In order to lure travelers into week-long (or even more extended) vacations, cruise lines are promising to keep them connected through on-ship Wi-Fi. In today’s world, people like being able to stay abreast of emails and browse online whenever they want. Many of them are used to it and they don’t want to give it up for even a day or two, let alone 14 days or longer. And, they’re insistent on being able to access their cell phones for emergency calls, whenever they want.
So, what do cruise companies do in order to entice these travelers to sail with them? They provide Wi-Fi connectivity, sometimes for free but usually for a fee. Right now, that seems to be an okay offer for many passengers.
What are the Choices?
Long gone are the days when connecting to the Internet was painfully slow and it would cost you about $1 per minute for your agony. Today, many ships provide a flat-rate daily fee for unlimited connectivity over a 25-hour period. Carnival Cruise Lines’ ships offer a variety of options for Wi-Fi users: a Social plan that allows unlimited access for Facebook, Twitter, Instagram, and other social media apps ($5 daily), a Value play for full access to any Internet websites ($16 daily), and a Premium plan which gives complete Internet access at speeds that are three times faster ($25 daily). You can choose the option you like day-by-day or for your entire cruise.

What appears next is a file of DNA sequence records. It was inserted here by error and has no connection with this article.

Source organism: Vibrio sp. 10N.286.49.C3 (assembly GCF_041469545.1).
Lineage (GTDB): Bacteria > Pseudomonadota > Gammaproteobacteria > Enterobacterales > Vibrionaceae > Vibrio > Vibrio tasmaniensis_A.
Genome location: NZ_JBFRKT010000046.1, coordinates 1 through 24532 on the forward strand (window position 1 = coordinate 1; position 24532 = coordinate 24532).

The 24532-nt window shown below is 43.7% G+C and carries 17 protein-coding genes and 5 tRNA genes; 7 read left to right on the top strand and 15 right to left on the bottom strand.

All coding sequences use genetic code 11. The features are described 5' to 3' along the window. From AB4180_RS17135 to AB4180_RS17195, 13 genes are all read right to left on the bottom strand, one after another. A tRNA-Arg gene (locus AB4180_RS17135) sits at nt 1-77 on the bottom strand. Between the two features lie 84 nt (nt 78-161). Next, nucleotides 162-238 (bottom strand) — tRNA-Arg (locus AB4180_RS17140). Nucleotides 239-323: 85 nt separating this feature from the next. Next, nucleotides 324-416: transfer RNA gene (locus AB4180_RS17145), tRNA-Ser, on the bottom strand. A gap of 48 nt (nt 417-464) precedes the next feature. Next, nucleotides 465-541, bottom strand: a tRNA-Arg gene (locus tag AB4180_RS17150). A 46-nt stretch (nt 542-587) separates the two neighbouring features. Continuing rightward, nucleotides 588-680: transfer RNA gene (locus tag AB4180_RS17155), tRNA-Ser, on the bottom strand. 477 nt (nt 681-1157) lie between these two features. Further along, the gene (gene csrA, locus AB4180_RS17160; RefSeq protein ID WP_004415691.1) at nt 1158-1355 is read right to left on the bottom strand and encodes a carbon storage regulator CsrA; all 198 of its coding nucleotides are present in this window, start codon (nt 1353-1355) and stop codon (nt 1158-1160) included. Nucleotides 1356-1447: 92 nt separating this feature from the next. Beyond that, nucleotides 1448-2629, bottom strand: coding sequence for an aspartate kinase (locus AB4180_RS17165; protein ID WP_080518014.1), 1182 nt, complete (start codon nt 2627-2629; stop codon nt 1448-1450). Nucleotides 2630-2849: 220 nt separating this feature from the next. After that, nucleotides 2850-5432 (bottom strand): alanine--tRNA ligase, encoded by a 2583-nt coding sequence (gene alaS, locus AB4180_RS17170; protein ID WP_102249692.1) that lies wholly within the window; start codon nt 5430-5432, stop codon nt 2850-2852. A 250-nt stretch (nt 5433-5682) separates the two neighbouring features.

Viking Oceans, a new cruise line that launched in 2015, doesn’t want to deal with charging passengers for Wi-Fi. It hopes that its free service, for all cruisers, will be enough to attract travelers to sail with the line. Royal Caribbean’s Oasis and Quantum-class ships offer a Voom Wi-Fi Program that is fast, accessible anywhere on the ship, and Skype inclusive (for $15 per day).
This is just the beginning. Regent Seven Seas is set to offer complimentary, unlimited Wi-Fi on all of its ships (for all passengers) next year. We suspect that many other cruise lines will follow suit.